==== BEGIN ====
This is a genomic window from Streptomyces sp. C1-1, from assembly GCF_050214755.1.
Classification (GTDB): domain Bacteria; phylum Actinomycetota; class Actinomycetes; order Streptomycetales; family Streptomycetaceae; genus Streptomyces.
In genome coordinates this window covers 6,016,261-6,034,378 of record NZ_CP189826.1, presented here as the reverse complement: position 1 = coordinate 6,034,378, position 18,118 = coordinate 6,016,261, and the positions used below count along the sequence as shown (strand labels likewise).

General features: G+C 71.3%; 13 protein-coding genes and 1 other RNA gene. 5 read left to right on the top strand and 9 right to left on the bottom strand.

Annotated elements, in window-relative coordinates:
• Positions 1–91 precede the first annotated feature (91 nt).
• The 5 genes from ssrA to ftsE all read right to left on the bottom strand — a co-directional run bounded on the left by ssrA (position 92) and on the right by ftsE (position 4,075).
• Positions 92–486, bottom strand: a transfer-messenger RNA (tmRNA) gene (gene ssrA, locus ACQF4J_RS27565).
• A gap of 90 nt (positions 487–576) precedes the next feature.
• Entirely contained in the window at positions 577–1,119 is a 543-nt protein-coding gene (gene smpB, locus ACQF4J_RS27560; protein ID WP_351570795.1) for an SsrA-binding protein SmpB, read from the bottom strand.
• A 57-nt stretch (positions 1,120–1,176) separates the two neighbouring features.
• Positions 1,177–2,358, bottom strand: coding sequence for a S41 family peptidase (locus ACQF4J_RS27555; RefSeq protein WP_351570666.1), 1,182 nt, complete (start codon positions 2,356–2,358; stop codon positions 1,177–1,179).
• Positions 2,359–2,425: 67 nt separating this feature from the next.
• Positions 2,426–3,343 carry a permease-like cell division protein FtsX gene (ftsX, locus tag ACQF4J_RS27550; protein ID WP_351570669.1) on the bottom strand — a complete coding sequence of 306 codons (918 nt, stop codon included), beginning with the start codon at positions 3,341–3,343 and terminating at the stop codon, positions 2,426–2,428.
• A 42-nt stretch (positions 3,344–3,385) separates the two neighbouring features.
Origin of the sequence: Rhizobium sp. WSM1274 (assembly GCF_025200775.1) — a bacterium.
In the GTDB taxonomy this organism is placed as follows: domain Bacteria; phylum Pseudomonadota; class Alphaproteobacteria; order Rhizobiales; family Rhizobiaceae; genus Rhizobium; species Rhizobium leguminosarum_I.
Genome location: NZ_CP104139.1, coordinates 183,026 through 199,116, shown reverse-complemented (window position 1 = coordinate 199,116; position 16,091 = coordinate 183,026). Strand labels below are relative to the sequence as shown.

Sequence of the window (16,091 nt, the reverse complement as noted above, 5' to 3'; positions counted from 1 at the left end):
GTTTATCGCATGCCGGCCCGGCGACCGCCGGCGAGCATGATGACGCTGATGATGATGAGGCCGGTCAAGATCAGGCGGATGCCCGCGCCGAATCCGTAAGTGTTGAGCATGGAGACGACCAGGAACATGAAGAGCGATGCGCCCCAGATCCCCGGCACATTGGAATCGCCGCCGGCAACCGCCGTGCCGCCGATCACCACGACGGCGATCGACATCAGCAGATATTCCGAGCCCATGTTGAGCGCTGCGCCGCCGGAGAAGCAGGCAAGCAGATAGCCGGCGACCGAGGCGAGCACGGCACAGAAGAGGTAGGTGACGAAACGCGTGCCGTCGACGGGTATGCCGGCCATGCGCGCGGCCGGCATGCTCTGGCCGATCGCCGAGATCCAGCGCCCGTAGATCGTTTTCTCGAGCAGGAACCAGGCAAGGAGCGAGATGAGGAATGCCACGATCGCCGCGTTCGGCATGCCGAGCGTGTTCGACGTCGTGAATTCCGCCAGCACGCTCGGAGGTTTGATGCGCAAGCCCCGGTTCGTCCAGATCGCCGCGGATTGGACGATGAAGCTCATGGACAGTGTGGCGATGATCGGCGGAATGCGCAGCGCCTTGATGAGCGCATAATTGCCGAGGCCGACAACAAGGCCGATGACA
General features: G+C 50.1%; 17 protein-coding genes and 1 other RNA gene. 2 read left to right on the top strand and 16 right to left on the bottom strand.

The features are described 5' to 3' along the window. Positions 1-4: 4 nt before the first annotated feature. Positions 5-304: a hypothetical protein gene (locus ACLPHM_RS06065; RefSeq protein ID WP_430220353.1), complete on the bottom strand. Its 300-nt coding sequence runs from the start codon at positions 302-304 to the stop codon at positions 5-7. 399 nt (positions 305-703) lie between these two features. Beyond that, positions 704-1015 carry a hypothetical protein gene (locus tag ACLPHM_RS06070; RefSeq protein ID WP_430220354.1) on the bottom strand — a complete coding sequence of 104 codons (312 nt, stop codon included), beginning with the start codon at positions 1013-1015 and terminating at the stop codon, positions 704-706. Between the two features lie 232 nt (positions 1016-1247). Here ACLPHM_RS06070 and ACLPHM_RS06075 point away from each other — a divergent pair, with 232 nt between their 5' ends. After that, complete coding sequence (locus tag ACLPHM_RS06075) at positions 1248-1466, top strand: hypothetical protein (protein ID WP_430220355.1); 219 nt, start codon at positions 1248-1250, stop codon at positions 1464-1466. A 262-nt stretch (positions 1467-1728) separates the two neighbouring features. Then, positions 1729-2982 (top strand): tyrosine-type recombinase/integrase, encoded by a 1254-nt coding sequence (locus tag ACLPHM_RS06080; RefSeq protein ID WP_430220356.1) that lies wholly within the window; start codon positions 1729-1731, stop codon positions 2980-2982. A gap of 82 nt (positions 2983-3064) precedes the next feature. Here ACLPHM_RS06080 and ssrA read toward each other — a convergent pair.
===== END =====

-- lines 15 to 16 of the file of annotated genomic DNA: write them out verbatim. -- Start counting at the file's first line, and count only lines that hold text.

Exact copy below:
• A 42-nt stretch (positions 3,344–3,385) separates the two neighbouring features.
Origin of the sequence: Rhizobium sp. WSM1274 (assembly GCF_025200775.1) — a bacterium.